7 Reasons You Should Embrace, Not Fear, Artificial Intelligence. In Brief While much attention is placed on the dangers of artificial intelligence and automation, the technology has tremendous potential to improve the world.
From revolutionizing healthcare to helping us protect the environment, AI could prove to be humanity's greatest ally. The Best or Worst Thing People have many fears about artificial intelligence (AI) and how it will affect the world. Those fears include robots taking jobs away from people, surveillance systems run amok, and even intelligent machines turning against us and completely wiping out humanity. Artificial Intelligence Is Already a Better Artist Than You Are. “Man is the sex organ of the machine world.”
—Marshall McLuhan The pictures on this page were all designed by a machine learning algorithm written by the team at Google Brain. Art is the latest frontier AI companies are trying to tackle. Slowly but surely AI is becoming better and better at more and more things. The program, called Google Deep Dream, learned how to identify objects by scanning millions of photos pixel by pixel. Google is developing a variety of tools to help speed machine learning along. Google Created an AI That Can Learn Almost as Fast as a Human. Deep Learning, Fast Deep learning machines have been generating incredible amounts of buzz in recent months.
Their extensive abilities can allow them to play video games, recognize faces, and, most importantly, learn. In 2047, Computers Will Have An IQ Of Over 10,000. By Lukas Magnuson Masayoshi Son, CEO Softbank Robotics, at the Mobile World Congress in Barcelona has predicted that in merely 30 years from now, artificial intelligence in all the machines will exceed human intelligence which may cause a singularity.
BY 2047 By 2047, the IQ of a single computer chip will be 10,000 which is greater than the most intelligent people in the world. That would be the time when artificial intelligence will be able to survive on its own controlling all of the smart technology around the world. Humanity has to find its role in the world to exist either as a partner to artificial super-intelligence or on its own. Google’s Artificial Intelligence Learns “Highly Aggressive” Behaviour & Betrayal Pay Off – Collective Evolution. The Government Isn’t Doing Enough to Solve Big Problems with AI.
The government should play a bigger role in developing new tools based on artificial intelligence, or we could miss out on revolutionary applications because they don’t have obvious commercial upside.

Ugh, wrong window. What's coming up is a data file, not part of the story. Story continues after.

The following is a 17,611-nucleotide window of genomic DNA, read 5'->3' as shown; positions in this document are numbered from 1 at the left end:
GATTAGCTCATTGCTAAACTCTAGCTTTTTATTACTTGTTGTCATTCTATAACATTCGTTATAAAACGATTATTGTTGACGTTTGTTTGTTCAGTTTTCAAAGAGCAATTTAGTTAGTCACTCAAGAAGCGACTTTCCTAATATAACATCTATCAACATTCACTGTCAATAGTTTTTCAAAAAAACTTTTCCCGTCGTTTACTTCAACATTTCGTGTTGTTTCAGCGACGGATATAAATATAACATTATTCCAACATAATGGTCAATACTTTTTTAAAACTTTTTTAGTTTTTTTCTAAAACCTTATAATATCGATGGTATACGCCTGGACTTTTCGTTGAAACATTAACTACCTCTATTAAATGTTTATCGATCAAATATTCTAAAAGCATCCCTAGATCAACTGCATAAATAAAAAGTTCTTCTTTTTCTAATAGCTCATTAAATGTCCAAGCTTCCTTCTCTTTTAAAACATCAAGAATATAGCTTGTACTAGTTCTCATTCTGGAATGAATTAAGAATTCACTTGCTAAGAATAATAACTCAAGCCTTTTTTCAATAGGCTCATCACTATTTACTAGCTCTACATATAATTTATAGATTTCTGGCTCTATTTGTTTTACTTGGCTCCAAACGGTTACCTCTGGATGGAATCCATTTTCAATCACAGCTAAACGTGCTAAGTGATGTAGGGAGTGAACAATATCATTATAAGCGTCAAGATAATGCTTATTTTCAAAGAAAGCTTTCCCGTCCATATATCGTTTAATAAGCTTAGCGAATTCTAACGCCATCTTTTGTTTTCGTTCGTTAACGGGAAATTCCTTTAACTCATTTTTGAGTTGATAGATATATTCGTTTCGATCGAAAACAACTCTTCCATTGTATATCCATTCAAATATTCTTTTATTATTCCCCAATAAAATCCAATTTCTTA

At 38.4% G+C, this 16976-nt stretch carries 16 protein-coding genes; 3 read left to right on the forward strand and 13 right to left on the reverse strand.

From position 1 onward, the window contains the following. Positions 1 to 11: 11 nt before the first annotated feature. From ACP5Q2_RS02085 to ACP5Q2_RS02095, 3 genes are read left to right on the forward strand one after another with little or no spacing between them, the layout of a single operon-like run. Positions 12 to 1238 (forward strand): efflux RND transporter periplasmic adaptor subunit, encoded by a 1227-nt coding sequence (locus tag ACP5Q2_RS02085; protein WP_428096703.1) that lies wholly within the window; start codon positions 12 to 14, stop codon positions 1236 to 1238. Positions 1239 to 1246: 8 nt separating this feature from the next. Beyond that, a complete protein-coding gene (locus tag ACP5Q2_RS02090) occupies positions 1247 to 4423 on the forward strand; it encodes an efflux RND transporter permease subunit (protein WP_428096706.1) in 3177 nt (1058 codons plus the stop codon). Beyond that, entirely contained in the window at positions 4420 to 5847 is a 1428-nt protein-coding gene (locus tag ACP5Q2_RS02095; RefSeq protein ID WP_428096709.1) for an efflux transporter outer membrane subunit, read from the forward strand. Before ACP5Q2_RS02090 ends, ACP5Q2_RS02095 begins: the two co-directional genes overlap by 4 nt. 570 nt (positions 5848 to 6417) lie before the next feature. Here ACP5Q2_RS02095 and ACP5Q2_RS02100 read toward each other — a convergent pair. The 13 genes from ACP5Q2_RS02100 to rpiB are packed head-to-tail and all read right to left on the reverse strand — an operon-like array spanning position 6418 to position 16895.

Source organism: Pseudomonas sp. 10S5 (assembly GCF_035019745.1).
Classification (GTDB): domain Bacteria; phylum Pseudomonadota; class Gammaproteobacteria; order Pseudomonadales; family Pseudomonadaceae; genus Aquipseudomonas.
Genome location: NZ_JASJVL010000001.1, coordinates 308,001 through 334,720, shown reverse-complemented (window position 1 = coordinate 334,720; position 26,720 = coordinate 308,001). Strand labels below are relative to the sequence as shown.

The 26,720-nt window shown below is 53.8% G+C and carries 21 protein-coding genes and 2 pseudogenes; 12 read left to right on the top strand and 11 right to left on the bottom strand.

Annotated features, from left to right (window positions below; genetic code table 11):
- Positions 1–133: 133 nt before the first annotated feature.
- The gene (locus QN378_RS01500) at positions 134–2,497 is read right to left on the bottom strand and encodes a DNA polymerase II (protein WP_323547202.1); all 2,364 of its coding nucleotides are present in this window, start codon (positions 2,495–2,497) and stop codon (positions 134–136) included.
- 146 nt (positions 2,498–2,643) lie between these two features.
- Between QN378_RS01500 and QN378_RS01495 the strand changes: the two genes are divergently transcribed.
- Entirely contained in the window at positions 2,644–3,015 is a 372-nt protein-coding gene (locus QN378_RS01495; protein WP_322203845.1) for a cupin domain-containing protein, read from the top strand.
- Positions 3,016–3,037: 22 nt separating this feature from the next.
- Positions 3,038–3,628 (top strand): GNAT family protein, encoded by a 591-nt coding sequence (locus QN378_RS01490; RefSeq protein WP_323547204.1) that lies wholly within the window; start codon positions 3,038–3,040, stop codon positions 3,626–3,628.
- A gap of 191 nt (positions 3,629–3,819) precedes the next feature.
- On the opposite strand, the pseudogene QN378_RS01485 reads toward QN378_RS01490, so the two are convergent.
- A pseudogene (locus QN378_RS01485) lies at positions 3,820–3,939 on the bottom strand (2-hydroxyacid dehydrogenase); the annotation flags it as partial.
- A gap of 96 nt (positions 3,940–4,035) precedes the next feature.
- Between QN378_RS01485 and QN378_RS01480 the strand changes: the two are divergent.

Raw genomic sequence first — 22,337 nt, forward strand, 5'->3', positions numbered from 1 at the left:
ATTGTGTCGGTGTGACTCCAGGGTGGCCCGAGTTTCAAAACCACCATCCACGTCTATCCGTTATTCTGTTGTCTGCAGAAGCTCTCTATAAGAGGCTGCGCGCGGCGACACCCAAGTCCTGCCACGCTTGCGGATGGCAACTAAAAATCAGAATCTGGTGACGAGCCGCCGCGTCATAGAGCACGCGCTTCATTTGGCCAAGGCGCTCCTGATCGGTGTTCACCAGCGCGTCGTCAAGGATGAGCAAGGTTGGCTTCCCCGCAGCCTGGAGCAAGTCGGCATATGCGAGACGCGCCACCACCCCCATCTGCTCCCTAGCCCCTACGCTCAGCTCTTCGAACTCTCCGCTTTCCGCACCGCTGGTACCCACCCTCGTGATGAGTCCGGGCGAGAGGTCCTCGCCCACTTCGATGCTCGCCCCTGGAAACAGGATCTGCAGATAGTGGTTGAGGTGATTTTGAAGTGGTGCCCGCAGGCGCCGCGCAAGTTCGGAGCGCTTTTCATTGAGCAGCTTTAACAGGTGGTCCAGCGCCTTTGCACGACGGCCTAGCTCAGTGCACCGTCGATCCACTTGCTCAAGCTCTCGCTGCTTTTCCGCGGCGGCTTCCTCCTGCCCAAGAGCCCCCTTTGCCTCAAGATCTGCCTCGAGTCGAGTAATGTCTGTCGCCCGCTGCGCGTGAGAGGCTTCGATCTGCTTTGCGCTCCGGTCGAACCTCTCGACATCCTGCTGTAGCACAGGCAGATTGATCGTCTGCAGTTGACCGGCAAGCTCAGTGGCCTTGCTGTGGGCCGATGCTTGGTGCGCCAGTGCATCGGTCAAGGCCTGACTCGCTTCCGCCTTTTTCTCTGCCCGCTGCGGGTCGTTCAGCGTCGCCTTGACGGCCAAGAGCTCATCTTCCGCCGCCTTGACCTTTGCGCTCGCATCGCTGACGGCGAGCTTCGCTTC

That was the message from prominent AI technologists and researchers at a Senate committee hearing last week. They agreed that AI is in a crucial developmental moment, and that government has a unique opportunity to shape its future. They also said that the government is in a better position than technology companies to invest in AI applications aimed at broad societal problems. Today just a few companies, led by Google and Facebook, account for the lion’s share of AI R&D in the U.S. But Eric Horvitz, technical fellow and managing director of Microsoft Research, told the committee members that there are important areas that are rich and ripe for AI innovation, such as homelessness and addiction, where the industry isn’t making big investments. AI Begins to Understand the 3-D World. There’s been some stunning progress in artificial intelligence of late, but it’s been surprisingly flat.
Now AI researchers are moving beyond two-dimensional images and pixels. Instead they’re building systems capable of picturing the three-dimensional world and taking action. The work could have a big impact on robotics and self-driving cars, helping to make machines that can learn how to act more intelligently in the real world. “An exciting and important trend is the move in learning-based vision systems from just doing things with images to doing things with three-dimensional objects,” says Josh Tenenbaum, a professor in MIT’s Department of Brain and Cognitive Sciences.
“That includes seeing objects in depth and modeling whole solid objects—not just recognizing that this pattern of pixels is a dog or a chair or table.” Neural Network Learns to Identify Criminals by Their Faces. Soon after the invention of photography, a few criminologists began to notice patterns in mugshots they took of criminals.
Offenders, they said, had particular facial features that allowed them to be identified as law breakers. One of the most influential voices in this debate was Cesare Lombroso, an Italian criminologist, who believed that criminals were “throwbacks” more closely related to apes than law-abiding citizens. He was convinced he could identify them by ape-like features such as a sloping forehead, unusually sized ears and various asymmetries of the face and long arms.
Indeed, he measured many subjects in an effort to prove his view although he did not analyze his data statistically. This shortcoming eventually led to his downfall. And there the debate rested until 2011, when a group of psychologists from Cornell University showed that people were actually quite good at distinguishing criminals from noncriminals just by looking at photos of them. The results are unsettling. Google’s AI translation tool seems to have invented its own secret internal language. All right, don’t panic, but computers have created their own secret language and are probably talking about us right now.